Archives For August 2019

The top universities can’t keep out of national news. Just in the past few months, there have been several high-profile stories about Yale and Harvard. Harvard is being sued for discrimination against Asians. Yale is being sued for not admitting women into its fraternities.

These scandals have been framed as a consequence of the culture wars. Left versus right. Political correctness versus free speech. Empathy and inclusion versus economic realities. Students fighting for social and racial justice against morally bankrupt faculty and administrators. But after attending Yale for some of the larger scandals in recent years, these dichotomies ring hollow.

Over the past decade, elite colleges have been staging grounds for what Matthew Yglesias has termed the Great Awokening. Dozens of scandals have illustrated a stifling new ideological orthodoxy that is trickling down into the rest of society through HR departments, corporations, churches, foundations, and activist organizations. The nation is becoming polarized and its parts disconnected. The right is evil, and the left is stupid. Or is it the other way around?

The Real Problem At Yale Is Not Free Speech

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WHEN [DIGORY] HAD COME CLOSE UP to [the gates] he saw words written on the gold with silver letters; something like this:
Come in by the gold gates or not at all,
Take of my fruit for others or forbear,
For those who steal or those who climb my wall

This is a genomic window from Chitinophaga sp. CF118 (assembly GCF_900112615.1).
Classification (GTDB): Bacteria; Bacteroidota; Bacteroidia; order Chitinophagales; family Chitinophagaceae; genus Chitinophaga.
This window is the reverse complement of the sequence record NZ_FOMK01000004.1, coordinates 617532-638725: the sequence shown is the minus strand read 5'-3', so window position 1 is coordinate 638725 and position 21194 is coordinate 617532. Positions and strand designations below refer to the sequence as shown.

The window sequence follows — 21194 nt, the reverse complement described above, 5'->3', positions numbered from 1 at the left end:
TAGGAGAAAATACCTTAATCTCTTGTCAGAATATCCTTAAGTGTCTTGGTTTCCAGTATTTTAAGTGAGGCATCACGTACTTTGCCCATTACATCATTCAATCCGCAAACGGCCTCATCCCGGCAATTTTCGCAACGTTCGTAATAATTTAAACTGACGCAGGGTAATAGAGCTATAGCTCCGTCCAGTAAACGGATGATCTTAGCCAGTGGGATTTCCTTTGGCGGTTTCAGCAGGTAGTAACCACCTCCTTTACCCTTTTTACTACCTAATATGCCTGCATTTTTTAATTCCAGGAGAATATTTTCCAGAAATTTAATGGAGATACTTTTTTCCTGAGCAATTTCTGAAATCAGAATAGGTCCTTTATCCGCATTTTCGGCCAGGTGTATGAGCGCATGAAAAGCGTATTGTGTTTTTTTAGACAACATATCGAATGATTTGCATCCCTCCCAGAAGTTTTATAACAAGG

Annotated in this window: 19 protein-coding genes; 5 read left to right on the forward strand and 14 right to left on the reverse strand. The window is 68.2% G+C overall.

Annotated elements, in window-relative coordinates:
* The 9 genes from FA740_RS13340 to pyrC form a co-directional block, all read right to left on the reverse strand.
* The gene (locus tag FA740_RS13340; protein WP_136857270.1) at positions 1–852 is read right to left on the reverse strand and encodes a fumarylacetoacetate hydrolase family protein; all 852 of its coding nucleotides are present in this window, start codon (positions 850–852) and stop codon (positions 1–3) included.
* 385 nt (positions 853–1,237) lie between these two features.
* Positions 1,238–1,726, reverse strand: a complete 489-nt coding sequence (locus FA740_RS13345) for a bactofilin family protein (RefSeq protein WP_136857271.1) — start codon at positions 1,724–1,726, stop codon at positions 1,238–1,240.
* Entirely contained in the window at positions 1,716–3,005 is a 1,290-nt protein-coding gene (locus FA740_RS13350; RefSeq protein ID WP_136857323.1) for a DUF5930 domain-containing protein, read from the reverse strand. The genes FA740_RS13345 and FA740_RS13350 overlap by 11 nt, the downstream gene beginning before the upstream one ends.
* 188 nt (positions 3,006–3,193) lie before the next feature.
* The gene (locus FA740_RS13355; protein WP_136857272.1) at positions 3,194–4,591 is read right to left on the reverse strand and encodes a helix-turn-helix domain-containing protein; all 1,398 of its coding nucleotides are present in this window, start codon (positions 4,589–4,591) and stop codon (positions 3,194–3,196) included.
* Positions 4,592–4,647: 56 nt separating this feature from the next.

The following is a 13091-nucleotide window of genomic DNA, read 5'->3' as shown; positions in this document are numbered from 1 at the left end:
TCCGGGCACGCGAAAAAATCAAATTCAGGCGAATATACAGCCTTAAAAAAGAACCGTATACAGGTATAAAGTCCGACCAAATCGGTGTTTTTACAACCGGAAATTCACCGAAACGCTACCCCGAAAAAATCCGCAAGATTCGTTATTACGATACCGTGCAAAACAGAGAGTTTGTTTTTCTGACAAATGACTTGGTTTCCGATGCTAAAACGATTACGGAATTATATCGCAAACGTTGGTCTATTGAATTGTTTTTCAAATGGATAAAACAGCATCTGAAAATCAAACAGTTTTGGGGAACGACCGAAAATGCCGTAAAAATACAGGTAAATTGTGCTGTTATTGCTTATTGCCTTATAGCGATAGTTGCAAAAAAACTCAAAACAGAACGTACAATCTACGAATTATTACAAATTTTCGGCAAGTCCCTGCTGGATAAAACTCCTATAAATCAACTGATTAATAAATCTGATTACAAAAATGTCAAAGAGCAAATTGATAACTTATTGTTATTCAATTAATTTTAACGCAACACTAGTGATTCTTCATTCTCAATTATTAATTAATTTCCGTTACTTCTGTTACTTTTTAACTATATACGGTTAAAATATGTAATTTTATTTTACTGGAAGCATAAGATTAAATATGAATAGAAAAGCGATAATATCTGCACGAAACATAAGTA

Shall find their heart’s desire and find despair.

“Take of my fruit for others,” said Digory to himself. “Well, that’s what I’m going to do. It means I mustn’t eat any myself, I suppose. . . .
He knew which was the right tree at once, partly because it stood in the very center and partly because the great silver apples with which it was loaded shone so and cast a light of their own down on the shadowy places where the sunlight did not reach. He walked straight across to it, picked an apple, and put it in the breast pocket of his Norfolk jacket. But he couldn’t help looking at it and smelling it before he put it away.
It would have been better if he had not. A terrible thirst and hunger came over him and a longing to taste that fruit. He put it hastily into his pocket; but there were plenty of others. Could it be wrong to taste one? After all, he thought, the notice on the gate might not have been exactly an order; it might have been only a piece of advice—and who cares about advice? Or even if it were an order, would he be disobeying it by eating an apple? He had already obeyed the part about taking one “for others.”
—The Magician’s Nephew

Grant to us, Lord, we pray, the spirit to think and do always those things that are right, that we, who cannot exist without you, may by you be enabled to live according to your will; through Jesus Christ our Lord, who lives and reigns with you and the Holy Spirit, one God, for ever and ever. Amen.

When Edward Gibbon embarked on his great history of the decline and fall of the Roman Empire, he began his narrative with the accession of Commodus. Marcus Aurelius, the father of the new emperor, was a man who, in the noblest traditions of the Roman people, had combined the attributes of a warrior, a statesman, and a philosopher; Commodus was none of these.

America Is Not Rome. It Just Thinks It Is

In the last several years, however, the neuroscientist, political commentator, and podcaster Sam Harris has repeatedly argued that Hume was wrong. He suggests that you can, in fact, infer an “ought” from an “is.”

Harris promises the possibility of being able to conclude from facts about the world that there is indeed a right and wrong, a good and bad. Ultimately, though, it’s a promise he can’t keep.

 

https://arcdigital.media/the-problem-with-sam-harris-moral-theory-ed20c833e039